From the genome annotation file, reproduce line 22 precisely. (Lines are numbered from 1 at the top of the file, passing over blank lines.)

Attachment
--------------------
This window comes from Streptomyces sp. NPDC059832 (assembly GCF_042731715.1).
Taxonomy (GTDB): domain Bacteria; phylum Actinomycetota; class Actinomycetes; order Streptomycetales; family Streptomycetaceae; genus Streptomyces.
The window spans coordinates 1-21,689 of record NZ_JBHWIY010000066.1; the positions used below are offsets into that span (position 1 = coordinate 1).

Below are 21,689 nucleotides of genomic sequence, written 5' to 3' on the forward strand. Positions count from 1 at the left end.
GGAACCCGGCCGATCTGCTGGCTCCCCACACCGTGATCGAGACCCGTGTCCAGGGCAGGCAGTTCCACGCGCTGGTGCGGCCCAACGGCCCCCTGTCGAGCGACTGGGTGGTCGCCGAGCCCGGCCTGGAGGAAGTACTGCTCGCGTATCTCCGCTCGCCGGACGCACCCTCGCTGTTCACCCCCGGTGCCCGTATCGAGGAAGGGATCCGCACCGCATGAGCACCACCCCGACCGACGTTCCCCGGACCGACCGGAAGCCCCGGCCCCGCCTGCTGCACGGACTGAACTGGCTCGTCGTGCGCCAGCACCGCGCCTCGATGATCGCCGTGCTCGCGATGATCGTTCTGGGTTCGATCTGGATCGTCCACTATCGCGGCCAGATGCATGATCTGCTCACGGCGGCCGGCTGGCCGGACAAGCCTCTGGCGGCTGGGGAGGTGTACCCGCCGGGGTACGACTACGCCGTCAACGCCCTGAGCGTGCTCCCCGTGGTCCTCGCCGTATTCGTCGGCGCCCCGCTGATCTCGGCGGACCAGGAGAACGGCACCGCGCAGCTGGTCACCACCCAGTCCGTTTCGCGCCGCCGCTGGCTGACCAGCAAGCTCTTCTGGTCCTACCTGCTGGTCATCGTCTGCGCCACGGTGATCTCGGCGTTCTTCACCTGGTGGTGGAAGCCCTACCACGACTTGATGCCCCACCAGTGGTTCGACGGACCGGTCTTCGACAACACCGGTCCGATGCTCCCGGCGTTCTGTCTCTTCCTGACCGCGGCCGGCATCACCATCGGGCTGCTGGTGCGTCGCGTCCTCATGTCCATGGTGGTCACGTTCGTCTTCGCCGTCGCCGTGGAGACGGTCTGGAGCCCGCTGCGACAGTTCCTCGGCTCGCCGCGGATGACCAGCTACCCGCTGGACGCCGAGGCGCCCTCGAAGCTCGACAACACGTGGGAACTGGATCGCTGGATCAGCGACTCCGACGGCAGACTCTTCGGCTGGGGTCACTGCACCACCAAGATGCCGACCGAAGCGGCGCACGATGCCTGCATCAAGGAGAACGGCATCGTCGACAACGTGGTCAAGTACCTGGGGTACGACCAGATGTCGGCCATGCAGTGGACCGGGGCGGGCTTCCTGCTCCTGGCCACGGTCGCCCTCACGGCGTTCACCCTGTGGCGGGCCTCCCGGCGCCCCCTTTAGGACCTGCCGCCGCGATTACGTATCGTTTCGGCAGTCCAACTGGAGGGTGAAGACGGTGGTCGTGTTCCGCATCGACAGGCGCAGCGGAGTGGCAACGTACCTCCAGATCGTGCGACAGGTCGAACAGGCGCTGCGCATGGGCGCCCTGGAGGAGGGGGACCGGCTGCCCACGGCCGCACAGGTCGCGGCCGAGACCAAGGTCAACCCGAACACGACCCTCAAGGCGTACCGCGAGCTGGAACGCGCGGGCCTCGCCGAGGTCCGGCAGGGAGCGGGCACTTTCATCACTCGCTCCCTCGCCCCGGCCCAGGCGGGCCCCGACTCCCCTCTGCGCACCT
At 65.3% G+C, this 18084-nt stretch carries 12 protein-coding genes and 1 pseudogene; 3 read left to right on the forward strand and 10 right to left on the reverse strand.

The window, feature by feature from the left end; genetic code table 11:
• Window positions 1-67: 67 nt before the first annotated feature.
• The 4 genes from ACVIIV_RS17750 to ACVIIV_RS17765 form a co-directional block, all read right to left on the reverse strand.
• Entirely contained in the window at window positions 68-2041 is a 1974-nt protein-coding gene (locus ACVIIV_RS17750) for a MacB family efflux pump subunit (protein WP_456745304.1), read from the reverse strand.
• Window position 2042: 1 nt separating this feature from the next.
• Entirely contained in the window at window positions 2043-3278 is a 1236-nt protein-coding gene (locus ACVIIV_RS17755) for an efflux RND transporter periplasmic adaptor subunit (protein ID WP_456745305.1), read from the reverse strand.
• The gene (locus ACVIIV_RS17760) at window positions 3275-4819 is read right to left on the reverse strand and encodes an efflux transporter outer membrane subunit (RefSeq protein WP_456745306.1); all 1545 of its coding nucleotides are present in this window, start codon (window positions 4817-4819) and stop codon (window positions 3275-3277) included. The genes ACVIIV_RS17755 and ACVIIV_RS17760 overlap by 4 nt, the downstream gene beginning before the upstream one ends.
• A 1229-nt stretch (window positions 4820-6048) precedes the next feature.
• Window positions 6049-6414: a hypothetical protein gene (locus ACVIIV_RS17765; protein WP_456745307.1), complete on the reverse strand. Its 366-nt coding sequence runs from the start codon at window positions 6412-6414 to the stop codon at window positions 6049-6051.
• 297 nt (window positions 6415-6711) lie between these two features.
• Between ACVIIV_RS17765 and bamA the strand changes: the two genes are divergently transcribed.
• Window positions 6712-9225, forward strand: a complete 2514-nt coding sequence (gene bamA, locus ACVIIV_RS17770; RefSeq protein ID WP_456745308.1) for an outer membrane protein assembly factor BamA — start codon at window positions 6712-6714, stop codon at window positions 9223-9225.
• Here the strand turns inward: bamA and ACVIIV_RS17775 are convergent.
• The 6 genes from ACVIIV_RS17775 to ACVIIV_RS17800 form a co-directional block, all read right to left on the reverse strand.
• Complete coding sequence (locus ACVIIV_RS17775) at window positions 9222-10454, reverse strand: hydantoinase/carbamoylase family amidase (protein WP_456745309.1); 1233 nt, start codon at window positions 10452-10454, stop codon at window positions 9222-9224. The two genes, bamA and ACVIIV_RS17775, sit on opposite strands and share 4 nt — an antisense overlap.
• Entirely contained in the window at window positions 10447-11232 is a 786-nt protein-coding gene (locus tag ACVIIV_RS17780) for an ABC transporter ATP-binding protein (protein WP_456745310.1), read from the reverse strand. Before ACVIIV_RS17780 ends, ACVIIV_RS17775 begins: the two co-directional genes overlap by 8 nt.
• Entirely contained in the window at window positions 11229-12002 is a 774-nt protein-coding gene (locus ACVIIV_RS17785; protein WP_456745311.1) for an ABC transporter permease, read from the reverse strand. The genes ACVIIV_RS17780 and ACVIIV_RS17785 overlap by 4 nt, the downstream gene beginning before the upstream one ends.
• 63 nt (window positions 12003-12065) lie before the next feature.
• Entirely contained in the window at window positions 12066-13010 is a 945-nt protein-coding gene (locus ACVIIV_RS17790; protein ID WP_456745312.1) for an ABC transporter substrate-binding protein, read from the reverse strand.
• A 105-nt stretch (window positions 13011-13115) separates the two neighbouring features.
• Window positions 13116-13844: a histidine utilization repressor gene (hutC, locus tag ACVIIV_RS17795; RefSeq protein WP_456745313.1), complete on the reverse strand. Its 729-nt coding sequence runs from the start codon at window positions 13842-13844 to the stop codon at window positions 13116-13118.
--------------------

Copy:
• Entirely contained in the window at window positions 10447-11232 is a 786-nt protein-coding gene (locus tag ACVIIV_RS17780) for an ABC transporter ATP-binding protein (protein WP_456745310.1), read from the reverse strand. Before ACVIIV_RS17780 ends, ACVIIV_RS17775 begins: the two co-directional genes overlap by 8 nt.